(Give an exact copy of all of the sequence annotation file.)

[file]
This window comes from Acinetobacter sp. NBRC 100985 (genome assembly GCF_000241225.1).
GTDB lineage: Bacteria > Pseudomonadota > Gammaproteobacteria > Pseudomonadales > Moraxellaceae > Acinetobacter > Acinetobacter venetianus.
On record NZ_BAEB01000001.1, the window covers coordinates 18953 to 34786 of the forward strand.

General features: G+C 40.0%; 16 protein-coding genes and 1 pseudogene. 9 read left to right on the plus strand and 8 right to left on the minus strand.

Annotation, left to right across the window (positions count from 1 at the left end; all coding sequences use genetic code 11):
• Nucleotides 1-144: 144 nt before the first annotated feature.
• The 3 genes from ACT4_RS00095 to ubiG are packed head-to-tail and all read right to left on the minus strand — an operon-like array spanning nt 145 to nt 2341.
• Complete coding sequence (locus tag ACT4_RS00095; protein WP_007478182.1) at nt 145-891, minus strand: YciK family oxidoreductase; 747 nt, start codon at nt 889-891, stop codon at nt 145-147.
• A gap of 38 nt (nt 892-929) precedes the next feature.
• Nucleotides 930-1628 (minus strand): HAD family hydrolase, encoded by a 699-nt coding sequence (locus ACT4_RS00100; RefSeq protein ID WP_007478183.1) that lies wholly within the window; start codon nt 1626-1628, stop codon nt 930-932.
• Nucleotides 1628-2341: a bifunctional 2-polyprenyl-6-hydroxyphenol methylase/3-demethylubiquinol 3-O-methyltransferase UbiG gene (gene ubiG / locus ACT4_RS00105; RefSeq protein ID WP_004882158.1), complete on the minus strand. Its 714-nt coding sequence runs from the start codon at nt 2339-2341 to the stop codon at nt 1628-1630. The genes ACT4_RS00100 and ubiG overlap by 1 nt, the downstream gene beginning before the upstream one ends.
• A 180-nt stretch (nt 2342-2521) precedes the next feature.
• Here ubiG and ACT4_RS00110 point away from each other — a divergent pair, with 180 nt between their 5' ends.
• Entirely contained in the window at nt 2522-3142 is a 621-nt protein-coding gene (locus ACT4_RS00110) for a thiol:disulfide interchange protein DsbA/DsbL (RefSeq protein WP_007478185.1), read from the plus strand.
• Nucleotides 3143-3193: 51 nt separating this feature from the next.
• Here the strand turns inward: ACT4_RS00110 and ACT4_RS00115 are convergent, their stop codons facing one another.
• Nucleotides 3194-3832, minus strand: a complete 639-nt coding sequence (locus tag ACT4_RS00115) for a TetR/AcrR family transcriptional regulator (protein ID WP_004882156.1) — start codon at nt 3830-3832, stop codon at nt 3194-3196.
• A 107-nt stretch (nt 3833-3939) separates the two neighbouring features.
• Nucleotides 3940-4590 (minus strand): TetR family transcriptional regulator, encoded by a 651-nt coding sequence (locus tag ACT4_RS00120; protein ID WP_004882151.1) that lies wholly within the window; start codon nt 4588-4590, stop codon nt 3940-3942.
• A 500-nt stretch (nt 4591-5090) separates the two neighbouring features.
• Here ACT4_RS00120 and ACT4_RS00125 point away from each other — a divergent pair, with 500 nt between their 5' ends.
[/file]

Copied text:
This window comes from Acinetobacter sp. NBRC 100985 (genome assembly GCF_000241225.1).
GTDB lineage: Bacteria > Pseudomonadota > Gammaproteobacteria > Pseudomonadales > Moraxellaceae > Acinetobacter > Acinetobacter venetianus.
On record NZ_BAEB01000001.1, the window covers coordinates 18953 to 34786 of the forward strand.

General features: G+C 40.0%; 16 protein-coding genes and 1 pseudogene. 9 read left to right on the plus strand and 8 right to left on the minus strand.

Annotation, left to right across the window (positions count from 1 at the left end; all coding sequences use genetic code 11):
• Nucleotides 1-144: 144 nt before the first annotated feature.
• The 3 genes from ACT4_RS00095 to ubiG are packed head-to-tail and all read right to left on the minus strand — an operon-like array spanning nt 145 to nt 2341.
• Complete coding sequence (locus tag ACT4_RS00095; protein WP_007478182.1) at nt 145-891, minus strand: YciK family oxidoreductase; 747 nt, start codon at nt 889-891, stop codon at nt 145-147.
• A gap of 38 nt (nt 892-929) precedes the next feature.
• Nucleotides 930-1628 (minus strand): HAD family hydrolase, encoded by a 699-nt coding sequence (locus ACT4_RS00100; RefSeq protein ID WP_007478183.1) that lies wholly within the window; start codon nt 1626-1628, stop codon nt 930-932.
• Nucleotides 1628-2341: a bifunctional 2-polyprenyl-6-hydroxyphenol methylase/3-demethylubiquinol 3-O-methyltransferase UbiG gene (gene ubiG / locus ACT4_RS00105; RefSeq protein ID WP_004882158.1), complete on the minus strand. Its 714-nt coding sequence runs from the start codon at nt 2339-2341 to the stop codon at nt 1628-1630. The genes ACT4_RS00100 and ubiG overlap by 1 nt, the downstream gene beginning before the upstream one ends.
• A 180-nt stretch (nt 2342-2521) precedes the next feature.
• Here ubiG and ACT4_RS00110 point away from each other — a divergent pair, with 180 nt between their 5' ends.
• Entirely contained in the window at nt 2522-3142 is a 621-nt protein-coding gene (locus ACT4_RS00110) for a thiol:disulfide interchange protein DsbA/DsbL (RefSeq protein WP_007478185.1), read from the plus strand.
• Nucleotides 3143-3193: 51 nt separating this feature from the next.
• Here the strand turns inward: ACT4_RS00110 and ACT4_RS00115 are convergent, their stop codons facing one another.
• Nucleotides 3194-3832, minus strand: a complete 639-nt coding sequence (locus tag ACT4_RS00115) for a TetR/AcrR family transcriptional regulator (protein ID WP_004882156.1) — start codon at nt 3830-3832, stop codon at nt 3194-3196.
• A 107-nt stretch (nt 3833-3939) separates the two neighbouring features.
• Nucleotides 3940-4590 (minus strand): TetR family transcriptional regulator, encoded by a 651-nt coding sequence (locus tag ACT4_RS00120; protein ID WP_004882151.1) that lies wholly within the window; start codon nt 4588-4590, stop codon nt 3940-3942.
• A 500-nt stretch (nt 4591-5090) separates the two neighbouring features.
• Here ACT4_RS00120 and ACT4_RS00125 point away from each other — a divergent pair, with 500 nt between their 5' ends.